8. Picked this up for a song recently, I can’t find any information on the maker. Seems pretty nice on one hand and pretty woodshed-ish on the other. I’d appreciate any guesses on value as it’s not turning out a great instrument for me, but the sound is really pretty good. Tailpiece pin needs some attention, block isn’t cracked though. Has a receipt for over 500 in repairs circa 2010, so someone believed in it to that extent at least but how wisely I can not say. Label reads: Pattern taken from a genuine Stradivari— Made by Harold Sinclair Sr. at Tetlin—Feb 1962 Thanks in advance!
  9. Sorry for the staggered replies, I’m too new to post directly. The dark coat is beneath a clear coat, which is separating in places. I don’t think the clear coat is original and I’d definitely like to keep the dark varnish in good shape. Does denatured alcohol ruin oil varnish (if that’s indeed what the darker stuff is)?
  10. Just gave it a preliminary set up, did the nut bridge and tuners, just a once over. The fingerboard is wild, it’s a darker wood surrounding an eye-shaped stick of lighter wood running the length of the neck. The darker wood runs the length of the tongue, but its weird. Almost like a truss rod of wood. Two piece fingerboard? Anyone? no telling what she’ll sound like til she settles in but I do detect some underlying sweetness.
  11. Im sure it is, I recently saw another identical fiddle with just the dark finish. The clear coat is obviously a previous owner’s attempt at adding a protective finish (a third fiddle was for sale with these two, an A. Shroetter with its finish completely stripped which I passed on, but clearly the owner had a thing for tinkering with his instruments—bless his soul). It’s hard to see but the clear finish is definitely an after-sale addition. I’ll have to try the alcohol approach—denatured I think? The lower varnish appears oil but I could be off base. Will experiment. Only the pretty nice flaming is almost invisible either way so ??? Got for 20 bucks so I can’t imagine a loss.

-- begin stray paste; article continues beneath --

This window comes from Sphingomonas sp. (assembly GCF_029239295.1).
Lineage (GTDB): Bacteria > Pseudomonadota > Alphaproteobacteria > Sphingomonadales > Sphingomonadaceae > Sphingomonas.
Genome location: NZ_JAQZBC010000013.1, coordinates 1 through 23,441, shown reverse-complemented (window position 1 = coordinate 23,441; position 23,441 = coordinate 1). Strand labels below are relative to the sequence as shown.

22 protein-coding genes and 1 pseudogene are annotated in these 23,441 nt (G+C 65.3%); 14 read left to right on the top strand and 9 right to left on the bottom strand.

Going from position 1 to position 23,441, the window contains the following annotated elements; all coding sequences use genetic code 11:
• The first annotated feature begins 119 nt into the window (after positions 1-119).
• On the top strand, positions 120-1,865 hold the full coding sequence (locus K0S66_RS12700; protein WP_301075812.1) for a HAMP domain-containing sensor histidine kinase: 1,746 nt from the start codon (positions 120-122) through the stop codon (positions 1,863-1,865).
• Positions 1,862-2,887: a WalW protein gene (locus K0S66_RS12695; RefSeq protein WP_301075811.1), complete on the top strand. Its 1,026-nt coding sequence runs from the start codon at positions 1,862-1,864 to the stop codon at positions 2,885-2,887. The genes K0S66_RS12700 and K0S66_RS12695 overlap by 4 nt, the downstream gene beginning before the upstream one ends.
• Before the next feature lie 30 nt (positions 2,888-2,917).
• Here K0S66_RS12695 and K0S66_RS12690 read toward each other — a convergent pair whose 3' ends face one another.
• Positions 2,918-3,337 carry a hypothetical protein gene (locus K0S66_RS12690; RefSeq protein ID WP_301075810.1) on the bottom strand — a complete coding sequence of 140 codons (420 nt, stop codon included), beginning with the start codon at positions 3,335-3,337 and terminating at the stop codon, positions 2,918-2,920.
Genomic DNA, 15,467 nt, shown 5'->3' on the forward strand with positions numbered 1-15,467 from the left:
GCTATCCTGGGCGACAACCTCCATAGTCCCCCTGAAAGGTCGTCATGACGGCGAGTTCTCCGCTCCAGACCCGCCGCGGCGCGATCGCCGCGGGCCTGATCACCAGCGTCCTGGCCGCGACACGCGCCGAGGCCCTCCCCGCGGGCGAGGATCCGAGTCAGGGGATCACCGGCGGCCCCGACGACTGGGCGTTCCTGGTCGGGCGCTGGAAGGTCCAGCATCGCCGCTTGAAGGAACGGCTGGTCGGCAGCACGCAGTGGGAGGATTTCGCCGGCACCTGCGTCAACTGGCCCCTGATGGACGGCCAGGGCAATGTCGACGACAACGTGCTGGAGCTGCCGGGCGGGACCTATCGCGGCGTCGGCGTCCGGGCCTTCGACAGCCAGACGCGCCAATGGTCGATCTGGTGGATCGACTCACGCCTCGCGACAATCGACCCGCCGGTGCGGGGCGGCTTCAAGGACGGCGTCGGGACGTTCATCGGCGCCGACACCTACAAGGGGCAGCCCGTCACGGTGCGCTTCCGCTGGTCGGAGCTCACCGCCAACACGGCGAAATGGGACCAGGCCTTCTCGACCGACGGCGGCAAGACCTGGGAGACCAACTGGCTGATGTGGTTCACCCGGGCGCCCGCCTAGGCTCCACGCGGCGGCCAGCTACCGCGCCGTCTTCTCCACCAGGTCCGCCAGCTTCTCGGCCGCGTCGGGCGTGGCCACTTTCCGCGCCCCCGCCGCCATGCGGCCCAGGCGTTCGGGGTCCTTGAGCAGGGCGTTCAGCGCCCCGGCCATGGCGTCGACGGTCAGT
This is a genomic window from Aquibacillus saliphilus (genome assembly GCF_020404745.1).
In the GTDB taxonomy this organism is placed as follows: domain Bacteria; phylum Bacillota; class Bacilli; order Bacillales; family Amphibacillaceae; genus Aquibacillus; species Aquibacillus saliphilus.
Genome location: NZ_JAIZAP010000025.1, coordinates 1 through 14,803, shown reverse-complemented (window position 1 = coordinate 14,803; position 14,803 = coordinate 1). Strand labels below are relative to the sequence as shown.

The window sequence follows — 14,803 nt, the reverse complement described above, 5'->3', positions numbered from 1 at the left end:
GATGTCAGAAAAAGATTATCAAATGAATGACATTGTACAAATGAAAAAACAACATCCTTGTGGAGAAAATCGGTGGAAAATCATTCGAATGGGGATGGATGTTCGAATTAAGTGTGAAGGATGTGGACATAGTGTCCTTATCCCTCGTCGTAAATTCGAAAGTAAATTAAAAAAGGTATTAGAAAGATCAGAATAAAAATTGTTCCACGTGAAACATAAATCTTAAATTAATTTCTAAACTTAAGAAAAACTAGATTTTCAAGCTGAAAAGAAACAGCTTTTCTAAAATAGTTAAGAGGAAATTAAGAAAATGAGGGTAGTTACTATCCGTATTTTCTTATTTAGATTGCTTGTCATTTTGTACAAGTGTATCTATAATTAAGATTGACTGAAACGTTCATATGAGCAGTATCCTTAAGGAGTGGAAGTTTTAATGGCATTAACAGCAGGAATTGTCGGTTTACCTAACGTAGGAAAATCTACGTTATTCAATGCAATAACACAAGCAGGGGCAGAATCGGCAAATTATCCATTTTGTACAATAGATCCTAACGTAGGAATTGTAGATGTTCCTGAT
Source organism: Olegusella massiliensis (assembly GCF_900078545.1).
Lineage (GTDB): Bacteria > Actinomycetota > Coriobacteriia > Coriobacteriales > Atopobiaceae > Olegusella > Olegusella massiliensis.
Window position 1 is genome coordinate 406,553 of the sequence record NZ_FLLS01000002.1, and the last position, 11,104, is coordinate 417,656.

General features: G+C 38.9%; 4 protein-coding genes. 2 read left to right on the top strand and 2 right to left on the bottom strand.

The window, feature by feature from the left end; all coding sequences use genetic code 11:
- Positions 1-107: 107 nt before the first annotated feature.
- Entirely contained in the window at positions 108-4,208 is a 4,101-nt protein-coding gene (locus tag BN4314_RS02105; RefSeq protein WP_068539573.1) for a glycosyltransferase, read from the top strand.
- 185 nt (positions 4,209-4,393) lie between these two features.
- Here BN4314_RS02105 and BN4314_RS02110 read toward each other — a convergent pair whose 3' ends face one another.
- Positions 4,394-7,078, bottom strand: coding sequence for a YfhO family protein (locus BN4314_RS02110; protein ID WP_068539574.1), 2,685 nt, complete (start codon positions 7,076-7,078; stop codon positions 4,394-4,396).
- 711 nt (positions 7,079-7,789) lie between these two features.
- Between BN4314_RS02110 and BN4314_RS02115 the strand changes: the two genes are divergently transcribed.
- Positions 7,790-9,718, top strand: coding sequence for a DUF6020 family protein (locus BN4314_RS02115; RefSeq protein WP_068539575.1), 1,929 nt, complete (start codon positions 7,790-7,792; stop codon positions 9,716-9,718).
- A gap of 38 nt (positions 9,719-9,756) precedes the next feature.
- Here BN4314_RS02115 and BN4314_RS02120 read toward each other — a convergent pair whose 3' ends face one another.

12. No, no bow was included unfortunately but the case it came in did have a piece of rabbit fur in it to cushion the back. Shmancy!
  13. A second piece from this garage sale type deal, a pretty handsome little instrument whose label is long gone (pictured is the glue stripe, in case that gives any clues). Has seen better days, a crack in the peg box (bass side) seems to be glued and pinned, and seems stable although not the most professional repair. Just wondering probable country of origin, general design characteristics, probable arbitrary name of long dead luthier on label, age, etc. Just a basic attic ID, if you will. Anything pointing towards set up advice if at all possible (likely darker or brighter tonally, yadda ya) would be great. Many thanks! PS I apparently can’t get the hang of how the uploaded crops these photos, I hope that what’s here is sufficient. The order is haphazard because of retakes.
  14. Just an old factory instrument, looking for a very ballpark price range (my guess 4-600? with set up?), and how to address the numbskull shellacking job. Can it be steamed or blistered loose by chance? In places where it’s lifting naturally it isn’t adhering to the (I assume) original varnish. The varnish underneath is pretty handsome and while perhaps a little over the top antiqued would be a better fit both tonally and visually without the clear coat. Any thoughts appreciated! Pictures are slightly less thorough than they could be because I think this piece will be easily recognized. Has a very attractive sound! Pic with pen shows where I managed to separate a small area of the clear coat.